Meet Carl and Jane Moore
For the Moores, strangers don’t stay that way for long. Their outgoing warmth is part of what makes them Midland gems. The Moores have each lived in various locales; Carl grew up in Manchester, New Hampshire, and Jane lived throughout the United States and in Germany as the child of a U.S. Army family.
Jane, a longtime junior high school theatre teacher, came to Midland in 1984 to help care for her mother. She taught at San Jacinto Junior High School. Carl moved to the Tall City in 1993 to teach theatre at Greenwood High School. The two fell in love during their time working on the Midland Community Theatre production, “I Hate Hamlet,” in 1995. “I was playing the ghost of John Barrymore and she was playing the agent to a young actor,” Carl reminisced, referencing a framed photo of himself and Jane, both dressed in Shakespearean regalia and embracing.The couple are equally as striking more than two decades later – she with vivid green eyes and red hair, he with a distinguished white beard and glasses. Their love for one another and for theatre has continued to play out. Throughout the years, they have participated in numerous productions – both as actors and as directors.
For Jane, theatre has been part of her life since childhood. “When I was 9, my Girl Scout troop put on a play. I’ve pretty much loved it ever since then,” she said. Carl reflected, “It took me a long time to figure it out. Theatre is the art that truly reflects life. What I like about theatre is that you get to take someone else’s idea and make it clear. Sometimes you find yourself bringing a clarity that even the author didn’t anticipate.”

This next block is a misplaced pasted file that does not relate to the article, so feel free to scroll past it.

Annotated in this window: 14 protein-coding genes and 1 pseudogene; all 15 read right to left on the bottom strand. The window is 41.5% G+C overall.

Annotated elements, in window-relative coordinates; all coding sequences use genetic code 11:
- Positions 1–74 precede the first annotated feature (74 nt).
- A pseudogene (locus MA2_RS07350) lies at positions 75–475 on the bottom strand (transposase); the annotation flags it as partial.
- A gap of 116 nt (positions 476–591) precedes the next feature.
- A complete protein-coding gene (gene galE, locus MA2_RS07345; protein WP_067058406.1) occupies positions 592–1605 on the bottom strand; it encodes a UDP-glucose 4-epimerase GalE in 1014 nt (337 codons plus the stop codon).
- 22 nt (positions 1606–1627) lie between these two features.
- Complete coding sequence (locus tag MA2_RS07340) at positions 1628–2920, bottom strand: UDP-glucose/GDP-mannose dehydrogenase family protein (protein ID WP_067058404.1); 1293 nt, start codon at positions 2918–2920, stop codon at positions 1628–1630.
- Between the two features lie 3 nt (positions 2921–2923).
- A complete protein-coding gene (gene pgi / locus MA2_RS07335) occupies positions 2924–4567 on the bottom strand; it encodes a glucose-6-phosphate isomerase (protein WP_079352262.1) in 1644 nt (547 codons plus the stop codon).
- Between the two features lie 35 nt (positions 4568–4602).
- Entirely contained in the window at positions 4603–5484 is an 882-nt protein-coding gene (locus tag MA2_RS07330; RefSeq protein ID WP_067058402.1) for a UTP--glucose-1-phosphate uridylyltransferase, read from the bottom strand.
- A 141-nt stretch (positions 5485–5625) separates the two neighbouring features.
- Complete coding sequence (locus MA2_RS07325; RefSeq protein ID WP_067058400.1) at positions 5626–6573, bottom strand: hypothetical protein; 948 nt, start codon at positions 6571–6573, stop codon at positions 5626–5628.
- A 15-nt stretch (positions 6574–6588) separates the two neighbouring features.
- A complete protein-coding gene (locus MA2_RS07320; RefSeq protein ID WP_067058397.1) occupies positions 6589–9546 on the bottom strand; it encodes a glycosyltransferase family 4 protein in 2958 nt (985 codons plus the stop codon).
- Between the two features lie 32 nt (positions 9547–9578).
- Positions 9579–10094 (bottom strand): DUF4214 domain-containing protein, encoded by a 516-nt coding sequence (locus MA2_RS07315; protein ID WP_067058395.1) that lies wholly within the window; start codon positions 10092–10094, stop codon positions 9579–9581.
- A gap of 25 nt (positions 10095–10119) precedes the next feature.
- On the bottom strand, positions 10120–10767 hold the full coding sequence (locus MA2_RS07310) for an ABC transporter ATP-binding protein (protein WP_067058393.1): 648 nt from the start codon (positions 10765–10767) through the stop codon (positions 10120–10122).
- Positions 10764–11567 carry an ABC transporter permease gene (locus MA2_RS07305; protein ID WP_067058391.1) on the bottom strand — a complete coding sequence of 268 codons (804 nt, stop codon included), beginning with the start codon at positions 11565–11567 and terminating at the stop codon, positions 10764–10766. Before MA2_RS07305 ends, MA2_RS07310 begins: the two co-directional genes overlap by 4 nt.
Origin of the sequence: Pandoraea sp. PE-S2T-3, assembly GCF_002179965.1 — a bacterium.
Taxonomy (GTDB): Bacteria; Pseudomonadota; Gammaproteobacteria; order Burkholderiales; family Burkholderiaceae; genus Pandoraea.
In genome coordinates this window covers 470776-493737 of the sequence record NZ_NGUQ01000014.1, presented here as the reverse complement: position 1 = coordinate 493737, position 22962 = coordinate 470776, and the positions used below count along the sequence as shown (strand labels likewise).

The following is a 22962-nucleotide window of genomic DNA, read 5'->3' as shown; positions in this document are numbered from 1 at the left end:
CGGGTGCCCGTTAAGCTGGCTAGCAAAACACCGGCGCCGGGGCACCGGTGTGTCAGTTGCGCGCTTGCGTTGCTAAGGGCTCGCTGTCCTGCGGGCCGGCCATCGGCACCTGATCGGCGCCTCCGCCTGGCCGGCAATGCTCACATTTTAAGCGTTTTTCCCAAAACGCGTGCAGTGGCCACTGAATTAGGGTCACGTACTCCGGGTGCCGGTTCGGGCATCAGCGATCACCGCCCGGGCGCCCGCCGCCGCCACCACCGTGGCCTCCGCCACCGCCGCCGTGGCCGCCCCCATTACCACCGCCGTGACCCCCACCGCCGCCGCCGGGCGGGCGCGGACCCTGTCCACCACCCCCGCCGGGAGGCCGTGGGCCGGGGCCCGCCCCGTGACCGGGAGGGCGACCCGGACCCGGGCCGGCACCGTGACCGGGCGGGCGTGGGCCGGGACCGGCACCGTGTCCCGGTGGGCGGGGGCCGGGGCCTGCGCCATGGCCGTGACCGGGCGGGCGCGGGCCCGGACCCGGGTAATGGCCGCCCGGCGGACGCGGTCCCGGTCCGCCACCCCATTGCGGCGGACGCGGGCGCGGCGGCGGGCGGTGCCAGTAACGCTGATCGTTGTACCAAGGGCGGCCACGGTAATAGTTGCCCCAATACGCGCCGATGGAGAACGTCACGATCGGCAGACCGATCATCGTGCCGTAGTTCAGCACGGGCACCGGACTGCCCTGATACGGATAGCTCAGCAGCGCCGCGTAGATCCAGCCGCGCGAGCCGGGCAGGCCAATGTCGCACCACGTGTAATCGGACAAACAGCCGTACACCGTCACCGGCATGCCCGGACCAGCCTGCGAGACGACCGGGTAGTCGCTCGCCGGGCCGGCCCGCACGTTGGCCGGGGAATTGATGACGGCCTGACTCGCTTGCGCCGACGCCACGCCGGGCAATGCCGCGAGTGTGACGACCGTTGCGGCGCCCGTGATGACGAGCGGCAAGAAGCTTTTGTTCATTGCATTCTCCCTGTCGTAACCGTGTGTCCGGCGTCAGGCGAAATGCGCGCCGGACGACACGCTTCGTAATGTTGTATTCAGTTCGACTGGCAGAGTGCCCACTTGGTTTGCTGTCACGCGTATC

While theatre productions are fun, they’re also a commitment. Actors can expect to rehearse for three hours a day, five to six times per week. “You also try to carve out time during the day to memorize lines and play out your part,” Carl said. “You think through, ‘What does this line mean? Why did the author choose this particular word?’”As directors of at least one show per year, they strive to remain faithful to playwrights’ wording and original intentions. “The audience is the factor that tells you if your intention is successful,” Carl said. “We’ve got tremendous audiences,” Jane added.
MCT is widely considered to be one of the top five community theatres in the nation. “There are professional theatres that don’t have what MCT has,” Carl explained. “It has state-of-the-art lighting, sound, a beautiful plant, Davis Theatre, Mabee Theatre, and the Yucca Theatre. MCT Executive Director, Tim Jebsen, makes the community theatre such a good organization to be part of.”
Jebsen calls the Moores “amazing volunteers.” He said of them, “Their commitment to the organization includes acting, directing, working backstage and working in the box office. There’s no area of the theatre that has not been improved by their hard work and involvement.”
The Moores have even served as narrators, and helped in Midland Festival Ballet and Globe Theatre productions. “You’re right out here in the middle of metro sticks, and you have so many people who understand and appreciate art,” Carl said. “There is a strong ballet, arts, the Midland-Odessa Symphony & Chorale…it’s just wonderful. People here are willing to not only enjoy the arts, but to invest in them.”
Carl offers advice to those of any age: “Jump in the middle of life and be part of it, and don’t be a spectator. Jane and I treasure the opportunity to be in a community that offers us the opportunity to scratch our itches, and appreciates us for it. I think the West Texas atmosphere is so friendly and welcoming and generous; the people in Midland are great.” †